The importance of developing emotional intelligence in ourselves and in our children cannot be over emphasised in today’s fast-paced and complex world.
When we teach children emotional intelligence – how to recognize their feelings, to understand where these feelings come from and to learn how to deal with them, we are teaching them some of the most essential skills for success in life!
Research has shown that emotional intelligence or EQ predicts over 54% of the variation in success (relationships, effectiveness, health, quality of life) and that young people with high EQ generally earn higher grades, stay in school longer, and make healthier choices.
As parents of our children, when we struggle to have a consistently healthy way of handling emotions ourselves, we are of course, less effective in teaching our kids to handle theirs. This is why the change needs to first start with us – and it is never too late!
Each of these elements contribute to an individual’s personal success and sense of well-being:
- Self-awareness. Knowing our own emotions.
- Self-regulation.Being able to regulate and control how we react to our emotions.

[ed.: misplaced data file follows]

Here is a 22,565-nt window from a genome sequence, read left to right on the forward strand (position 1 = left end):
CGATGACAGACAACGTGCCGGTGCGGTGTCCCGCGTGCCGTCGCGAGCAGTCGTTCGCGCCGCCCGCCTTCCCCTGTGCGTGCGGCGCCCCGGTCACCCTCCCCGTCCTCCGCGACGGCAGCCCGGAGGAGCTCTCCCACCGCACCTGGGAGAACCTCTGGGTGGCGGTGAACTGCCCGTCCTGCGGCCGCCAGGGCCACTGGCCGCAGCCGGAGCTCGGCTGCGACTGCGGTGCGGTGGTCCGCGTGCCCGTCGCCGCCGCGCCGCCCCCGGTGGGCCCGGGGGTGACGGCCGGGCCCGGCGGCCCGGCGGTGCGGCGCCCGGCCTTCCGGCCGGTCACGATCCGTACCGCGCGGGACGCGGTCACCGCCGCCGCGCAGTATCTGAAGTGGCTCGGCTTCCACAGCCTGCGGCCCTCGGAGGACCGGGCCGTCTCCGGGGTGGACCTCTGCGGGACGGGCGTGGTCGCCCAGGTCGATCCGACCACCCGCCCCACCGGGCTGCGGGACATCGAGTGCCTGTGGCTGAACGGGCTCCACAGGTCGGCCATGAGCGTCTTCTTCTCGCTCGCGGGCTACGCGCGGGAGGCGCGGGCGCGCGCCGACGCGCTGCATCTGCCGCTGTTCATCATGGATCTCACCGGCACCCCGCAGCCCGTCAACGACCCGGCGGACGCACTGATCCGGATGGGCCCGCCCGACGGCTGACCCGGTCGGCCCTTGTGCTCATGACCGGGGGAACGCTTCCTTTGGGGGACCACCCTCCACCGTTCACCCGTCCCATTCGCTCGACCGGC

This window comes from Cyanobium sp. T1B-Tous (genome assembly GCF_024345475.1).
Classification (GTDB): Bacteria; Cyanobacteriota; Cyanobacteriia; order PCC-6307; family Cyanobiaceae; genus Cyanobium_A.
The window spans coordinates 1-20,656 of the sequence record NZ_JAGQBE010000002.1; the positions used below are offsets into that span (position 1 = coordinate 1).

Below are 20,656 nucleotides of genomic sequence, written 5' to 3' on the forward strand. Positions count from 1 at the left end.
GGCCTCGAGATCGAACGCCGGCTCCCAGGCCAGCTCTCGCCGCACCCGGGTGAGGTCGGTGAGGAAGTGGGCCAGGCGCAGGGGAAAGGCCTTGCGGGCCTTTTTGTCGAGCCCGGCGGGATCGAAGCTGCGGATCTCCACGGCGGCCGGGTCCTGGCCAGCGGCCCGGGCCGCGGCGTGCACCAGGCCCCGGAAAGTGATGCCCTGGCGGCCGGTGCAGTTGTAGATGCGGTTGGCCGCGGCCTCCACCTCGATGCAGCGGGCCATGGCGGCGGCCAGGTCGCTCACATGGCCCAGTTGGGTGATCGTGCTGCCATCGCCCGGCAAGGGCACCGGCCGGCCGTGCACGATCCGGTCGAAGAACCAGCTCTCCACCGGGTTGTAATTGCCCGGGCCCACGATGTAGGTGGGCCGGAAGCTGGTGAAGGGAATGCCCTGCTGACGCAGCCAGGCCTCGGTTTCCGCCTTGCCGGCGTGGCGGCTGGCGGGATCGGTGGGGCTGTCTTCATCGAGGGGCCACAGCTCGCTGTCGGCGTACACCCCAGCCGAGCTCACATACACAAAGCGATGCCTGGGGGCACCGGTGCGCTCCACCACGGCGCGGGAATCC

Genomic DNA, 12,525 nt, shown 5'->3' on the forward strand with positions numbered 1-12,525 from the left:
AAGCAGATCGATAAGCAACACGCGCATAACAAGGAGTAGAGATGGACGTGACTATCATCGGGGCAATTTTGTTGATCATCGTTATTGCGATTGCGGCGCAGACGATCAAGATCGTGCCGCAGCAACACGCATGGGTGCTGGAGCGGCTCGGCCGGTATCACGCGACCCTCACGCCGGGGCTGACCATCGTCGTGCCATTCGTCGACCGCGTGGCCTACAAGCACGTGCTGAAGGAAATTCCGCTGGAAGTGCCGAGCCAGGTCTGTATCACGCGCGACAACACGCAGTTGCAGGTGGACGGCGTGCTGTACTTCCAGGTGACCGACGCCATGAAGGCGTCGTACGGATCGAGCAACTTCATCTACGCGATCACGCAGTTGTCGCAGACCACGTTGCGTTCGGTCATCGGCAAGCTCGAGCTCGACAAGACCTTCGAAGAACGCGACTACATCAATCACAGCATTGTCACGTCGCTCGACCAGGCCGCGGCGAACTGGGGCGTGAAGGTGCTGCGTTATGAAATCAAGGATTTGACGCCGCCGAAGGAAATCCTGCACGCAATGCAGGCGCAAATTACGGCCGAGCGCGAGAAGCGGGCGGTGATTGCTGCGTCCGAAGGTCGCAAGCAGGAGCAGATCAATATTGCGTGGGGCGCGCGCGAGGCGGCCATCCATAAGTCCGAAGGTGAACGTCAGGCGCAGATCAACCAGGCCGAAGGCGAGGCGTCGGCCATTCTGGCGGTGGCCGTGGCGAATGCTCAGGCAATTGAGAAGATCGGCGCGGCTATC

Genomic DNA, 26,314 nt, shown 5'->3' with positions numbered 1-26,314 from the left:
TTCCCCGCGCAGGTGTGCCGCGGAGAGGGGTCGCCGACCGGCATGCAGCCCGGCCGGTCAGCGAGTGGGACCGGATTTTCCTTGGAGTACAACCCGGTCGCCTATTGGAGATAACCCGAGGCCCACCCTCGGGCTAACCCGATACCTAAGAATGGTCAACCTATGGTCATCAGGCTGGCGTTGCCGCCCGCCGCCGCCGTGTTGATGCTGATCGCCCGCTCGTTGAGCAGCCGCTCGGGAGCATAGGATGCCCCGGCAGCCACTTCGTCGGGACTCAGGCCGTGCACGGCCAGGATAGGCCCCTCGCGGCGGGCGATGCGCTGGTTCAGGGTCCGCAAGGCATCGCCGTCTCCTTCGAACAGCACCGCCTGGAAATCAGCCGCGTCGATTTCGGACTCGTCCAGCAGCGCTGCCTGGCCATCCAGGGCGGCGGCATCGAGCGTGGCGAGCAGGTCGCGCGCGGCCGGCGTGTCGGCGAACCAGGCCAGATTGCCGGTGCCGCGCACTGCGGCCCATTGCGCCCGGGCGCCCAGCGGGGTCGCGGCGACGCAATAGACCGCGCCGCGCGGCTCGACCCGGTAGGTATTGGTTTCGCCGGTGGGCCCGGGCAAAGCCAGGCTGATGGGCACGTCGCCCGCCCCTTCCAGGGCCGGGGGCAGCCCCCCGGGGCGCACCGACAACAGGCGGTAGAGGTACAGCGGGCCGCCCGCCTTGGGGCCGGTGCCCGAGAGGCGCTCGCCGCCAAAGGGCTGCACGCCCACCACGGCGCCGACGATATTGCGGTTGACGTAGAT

- Internal motivation. Having a sense of what’s important in life.
- Empathy. Understanding the emotions of others.
- Social skills. Being able to build social connections.
Researchers have found that mindfulness practice can help reduce symptoms of stress, depression and anxiety in children (and adults) and this involves a conscious awareness of our breathing as a tool to calm and relax ourselves; constructing some inner calm amidst the external chaos and developing an attitude of kindness, caring and gratefulness. (see the link to ‘Hey Sigmund’ below).
Here at school, within the classroom program, specialist health program and as part of our whole school beliefs about wellbeing and learning, we support children to navigate their way by incrementally building key social and emotional skills that help them to deal increasingly more positively with every day events and challenges. We build a growing awareness of their capacity to achieve their goals, deal with life events and achieve success and satisfaction. Children are made aware of the connection between their thoughts, mood and behaviour, through exploration of peer scenarios – seeking inclusion in games, being refused entry, responding to setbacks and disappointments, dealing positively and assertively with criticism, teasing and bullying.
The closer the parent-school partnership, the greater the opportunity for us to support the development of high EQ in your children.
Some excellent resources can be found at the following websites:
And remember – we are here to help and support you in any way we can!
In Pre-Primary we have been completing Fine Motor activities from 8:30-8:50am. Fine Motor skills are vital for everyday tasks such as tying laces and brushing your teeth. The activities allow the children to develop and strengthen the muscles in their hands and develop hand eye coordination. Take a look at the fun we have had!